Finally, the challenges of maintaining a system free from cross-talk in lens-incorporating resonator systems and other systems in which the incident beam is co-located or overlaps the detection beam are alleviated by providing a mechanism for isolating the incident beam from the reflections via the change in polarization.
Referring now to
With reference now to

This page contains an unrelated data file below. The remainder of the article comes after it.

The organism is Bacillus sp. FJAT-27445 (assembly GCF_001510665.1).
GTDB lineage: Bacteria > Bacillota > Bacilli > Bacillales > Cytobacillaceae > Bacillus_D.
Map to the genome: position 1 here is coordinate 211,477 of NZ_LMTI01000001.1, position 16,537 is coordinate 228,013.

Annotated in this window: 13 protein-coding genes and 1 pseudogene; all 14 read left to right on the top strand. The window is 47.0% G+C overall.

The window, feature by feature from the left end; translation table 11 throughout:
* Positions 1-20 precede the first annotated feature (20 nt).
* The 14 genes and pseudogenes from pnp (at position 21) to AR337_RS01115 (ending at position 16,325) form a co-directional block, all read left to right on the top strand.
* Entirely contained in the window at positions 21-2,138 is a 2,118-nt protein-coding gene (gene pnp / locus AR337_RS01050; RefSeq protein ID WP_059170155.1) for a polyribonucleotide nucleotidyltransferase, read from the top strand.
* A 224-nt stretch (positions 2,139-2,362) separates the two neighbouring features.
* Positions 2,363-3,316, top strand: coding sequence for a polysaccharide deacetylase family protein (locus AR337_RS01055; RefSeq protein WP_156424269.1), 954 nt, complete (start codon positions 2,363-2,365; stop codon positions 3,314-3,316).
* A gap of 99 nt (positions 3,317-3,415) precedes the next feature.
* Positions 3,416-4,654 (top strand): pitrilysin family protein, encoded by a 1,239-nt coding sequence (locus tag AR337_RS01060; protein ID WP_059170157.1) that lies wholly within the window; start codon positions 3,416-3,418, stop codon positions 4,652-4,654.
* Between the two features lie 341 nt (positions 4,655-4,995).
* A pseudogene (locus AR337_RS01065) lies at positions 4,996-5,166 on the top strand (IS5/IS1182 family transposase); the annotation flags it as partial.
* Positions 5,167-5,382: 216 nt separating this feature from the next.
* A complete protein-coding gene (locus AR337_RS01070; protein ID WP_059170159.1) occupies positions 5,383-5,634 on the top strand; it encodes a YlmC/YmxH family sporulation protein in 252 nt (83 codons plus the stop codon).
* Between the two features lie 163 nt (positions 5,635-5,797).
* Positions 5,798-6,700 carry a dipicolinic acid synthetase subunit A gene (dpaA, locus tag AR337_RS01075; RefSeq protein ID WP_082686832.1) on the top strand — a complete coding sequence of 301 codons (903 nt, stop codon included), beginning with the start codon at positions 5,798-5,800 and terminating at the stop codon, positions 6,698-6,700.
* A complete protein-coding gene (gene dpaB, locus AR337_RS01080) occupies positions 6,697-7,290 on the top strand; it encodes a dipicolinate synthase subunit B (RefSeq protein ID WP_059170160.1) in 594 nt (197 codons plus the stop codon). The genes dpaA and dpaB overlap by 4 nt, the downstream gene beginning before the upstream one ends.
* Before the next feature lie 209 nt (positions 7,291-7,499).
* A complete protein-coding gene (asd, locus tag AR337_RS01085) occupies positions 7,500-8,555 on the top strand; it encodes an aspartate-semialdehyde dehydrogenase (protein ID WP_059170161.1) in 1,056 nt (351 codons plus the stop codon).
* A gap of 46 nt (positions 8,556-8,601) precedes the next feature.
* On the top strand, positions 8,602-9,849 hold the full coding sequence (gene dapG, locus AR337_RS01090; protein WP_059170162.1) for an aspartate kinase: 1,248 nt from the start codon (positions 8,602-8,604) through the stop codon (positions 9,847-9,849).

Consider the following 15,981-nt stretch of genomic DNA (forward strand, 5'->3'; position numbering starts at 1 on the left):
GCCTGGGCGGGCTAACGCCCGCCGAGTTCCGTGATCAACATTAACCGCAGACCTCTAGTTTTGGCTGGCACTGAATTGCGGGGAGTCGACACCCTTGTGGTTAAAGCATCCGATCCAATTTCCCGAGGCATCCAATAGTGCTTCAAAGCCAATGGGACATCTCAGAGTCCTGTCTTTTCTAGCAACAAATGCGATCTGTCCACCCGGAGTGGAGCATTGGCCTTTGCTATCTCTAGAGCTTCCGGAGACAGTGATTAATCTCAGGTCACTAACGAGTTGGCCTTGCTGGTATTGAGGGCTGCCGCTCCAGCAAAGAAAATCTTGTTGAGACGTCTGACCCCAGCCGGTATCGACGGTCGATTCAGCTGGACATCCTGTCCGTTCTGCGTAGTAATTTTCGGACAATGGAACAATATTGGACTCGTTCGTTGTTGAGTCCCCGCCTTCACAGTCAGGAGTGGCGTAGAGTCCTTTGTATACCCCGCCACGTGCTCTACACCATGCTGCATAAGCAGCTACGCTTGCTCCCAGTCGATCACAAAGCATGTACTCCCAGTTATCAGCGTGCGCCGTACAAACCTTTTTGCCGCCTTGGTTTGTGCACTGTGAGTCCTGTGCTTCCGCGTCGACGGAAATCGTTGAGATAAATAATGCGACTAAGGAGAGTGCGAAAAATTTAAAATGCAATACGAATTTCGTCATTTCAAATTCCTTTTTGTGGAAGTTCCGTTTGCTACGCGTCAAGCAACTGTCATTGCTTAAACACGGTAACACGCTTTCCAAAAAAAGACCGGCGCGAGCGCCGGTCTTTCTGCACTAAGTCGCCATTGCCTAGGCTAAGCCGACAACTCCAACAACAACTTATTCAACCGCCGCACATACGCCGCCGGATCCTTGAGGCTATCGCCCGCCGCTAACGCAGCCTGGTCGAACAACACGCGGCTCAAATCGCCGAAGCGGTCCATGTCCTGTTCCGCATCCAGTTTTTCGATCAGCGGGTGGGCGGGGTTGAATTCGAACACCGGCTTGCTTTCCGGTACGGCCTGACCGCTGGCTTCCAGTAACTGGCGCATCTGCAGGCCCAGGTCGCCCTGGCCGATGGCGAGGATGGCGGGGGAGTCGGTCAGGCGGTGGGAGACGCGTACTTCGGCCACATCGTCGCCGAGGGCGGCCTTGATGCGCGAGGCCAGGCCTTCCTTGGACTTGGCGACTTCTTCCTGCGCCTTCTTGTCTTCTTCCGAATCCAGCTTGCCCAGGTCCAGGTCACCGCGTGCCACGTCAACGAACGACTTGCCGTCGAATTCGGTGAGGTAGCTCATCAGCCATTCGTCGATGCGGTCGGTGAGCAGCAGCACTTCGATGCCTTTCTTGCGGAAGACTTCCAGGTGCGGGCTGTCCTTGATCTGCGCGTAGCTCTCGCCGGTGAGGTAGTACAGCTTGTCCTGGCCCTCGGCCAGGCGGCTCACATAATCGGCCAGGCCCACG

A polarized illumination subsystem 10, which may be a laser with inherent linear polarization or another illumination source with a polarizing element at the output is used to provide an illumination beam 5A that is introduced through polarizing beam splitter 4 in a direction and input polarization oriented according to the polarization of the illumination source, to transmit light from illumination beam 5A into the cavity formed between partially reflective surface 3 and surface of interest 1. Without polarizing element 2 a Fabry-Perot resonator would be formed between partially reflective surface 3 and surface of interest 1, with each reflection along ray 7 interfering at the endpoints of the resonator (i.e., partially reflective surface 3 and surface of interest 1), so that resonances occur when the cavity length is a multiple of one-half of a wavelength. However, polarizing element 2 isolates every other reflection, as each pass through polarizing element 2 results in a shift around the pattern LP(P)→RHCP→LP(S)→LHCP (or an equivalent other sequence) where LP(P) is parallel linear polarization, LP(S) is linear perpendicular polarization, RHCP is right-hand circular polarization and LHCP is left-hand circular polarization. Thus, a ray passing through polarizing element 2 to surface of interest 1 and back to partially-reflective surface 3 does not interfere with itself, because of the orthogonal polarization. Four passes are required through polarizing element 2 before a reflection will interfere with itself at partially reflective surface 3 or surface of interest 1, generating resonances at multiples of one quarter wavelength and increasing the sensitivity of the resonator.